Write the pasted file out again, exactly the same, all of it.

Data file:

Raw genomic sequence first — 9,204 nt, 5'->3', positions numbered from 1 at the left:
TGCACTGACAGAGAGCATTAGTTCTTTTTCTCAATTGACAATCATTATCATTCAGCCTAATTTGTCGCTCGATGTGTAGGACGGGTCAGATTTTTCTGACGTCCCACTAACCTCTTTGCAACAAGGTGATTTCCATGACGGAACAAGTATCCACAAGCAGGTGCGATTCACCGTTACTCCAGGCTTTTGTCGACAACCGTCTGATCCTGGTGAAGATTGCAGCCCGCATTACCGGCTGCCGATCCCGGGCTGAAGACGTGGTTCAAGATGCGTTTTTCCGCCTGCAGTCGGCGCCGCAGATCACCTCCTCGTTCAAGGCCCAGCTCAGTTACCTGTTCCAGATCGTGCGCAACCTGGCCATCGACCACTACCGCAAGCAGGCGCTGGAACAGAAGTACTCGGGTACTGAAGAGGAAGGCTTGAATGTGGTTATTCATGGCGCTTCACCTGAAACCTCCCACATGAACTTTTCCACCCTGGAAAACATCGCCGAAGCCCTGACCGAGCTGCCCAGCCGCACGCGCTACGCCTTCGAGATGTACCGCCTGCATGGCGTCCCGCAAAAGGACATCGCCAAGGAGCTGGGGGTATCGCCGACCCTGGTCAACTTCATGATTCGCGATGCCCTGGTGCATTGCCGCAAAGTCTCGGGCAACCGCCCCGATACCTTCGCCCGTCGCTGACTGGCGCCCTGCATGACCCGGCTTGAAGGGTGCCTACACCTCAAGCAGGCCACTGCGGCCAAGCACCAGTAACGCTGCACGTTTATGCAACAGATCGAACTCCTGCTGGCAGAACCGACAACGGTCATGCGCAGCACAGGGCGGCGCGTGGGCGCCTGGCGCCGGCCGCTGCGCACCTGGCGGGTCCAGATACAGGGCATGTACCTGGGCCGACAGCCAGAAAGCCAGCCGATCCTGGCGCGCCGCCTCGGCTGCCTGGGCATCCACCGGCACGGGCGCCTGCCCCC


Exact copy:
Raw genomic sequence first — 9,204 nt, 5'->3', positions numbered from 1 at the left:
TGCACTGACAGAGAGCATTAGTTCTTTTTCTCAATTGACAATCATTATCATTCAGCCTAATTTGTCGCTCGATGTGTAGGACGGGTCAGATTTTTCTGACGTCCCACTAACCTCTTTGCAACAAGGTGATTTCCATGACGGAACAAGTATCCACAAGCAGGTGCGATTCACCGTTACTCCAGGCTTTTGTCGACAACCGTCTGATCCTGGTGAAGATTGCAGCCCGCATTACCGGCTGCCGATCCCGGGCTGAAGACGTGGTTCAAGATGCGTTTTTCCGCCTGCAGTCGGCGCCGCAGATCACCTCCTCGTTCAAGGCCCAGCTCAGTTACCTGTTCCAGATCGTGCGCAACCTGGCCATCGACCACTACCGCAAGCAGGCGCTGGAACAGAAGTACTCGGGTACTGAAGAGGAAGGCTTGAATGTGGTTATTCATGGCGCTTCACCTGAAACCTCCCACATGAACTTTTCCACCCTGGAAAACATCGCCGAAGCCCTGACCGAGCTGCCCAGCCGCACGCGCTACGCCTTCGAGATGTACCGCCTGCATGGCGTCCCGCAAAAGGACATCGCCAAGGAGCTGGGGGTATCGCCGACCCTGGTCAACTTCATGATTCGCGATGCCCTGGTGCATTGCCGCAAAGTCTCGGGCAACCGCCCCGATACCTTCGCCCGTCGCTGACTGGCGCCCTGCATGACCCGGCTTGAAGGGTGCCTACACCTCAAGCAGGCCACTGCGGCCAAGCACCAGTAACGCTGCACGTTTATGCAACAGATCGAACTCCTGCTGGCAGAACCGACAACGGTCATGCGCAGCACAGGGCGGCGCGTGGGCGCCTGGCGCCGGCCGCTGCGCACCTGGCGGGTCCAGATACAGGGCATGTACCTGGGCCGACAGCCAGAAAGCCAGCCGATCCTGGCGCGCCGCCTCGGCTGCCTGGGCATCCACCGGCACGGGCGCCTGCCCCC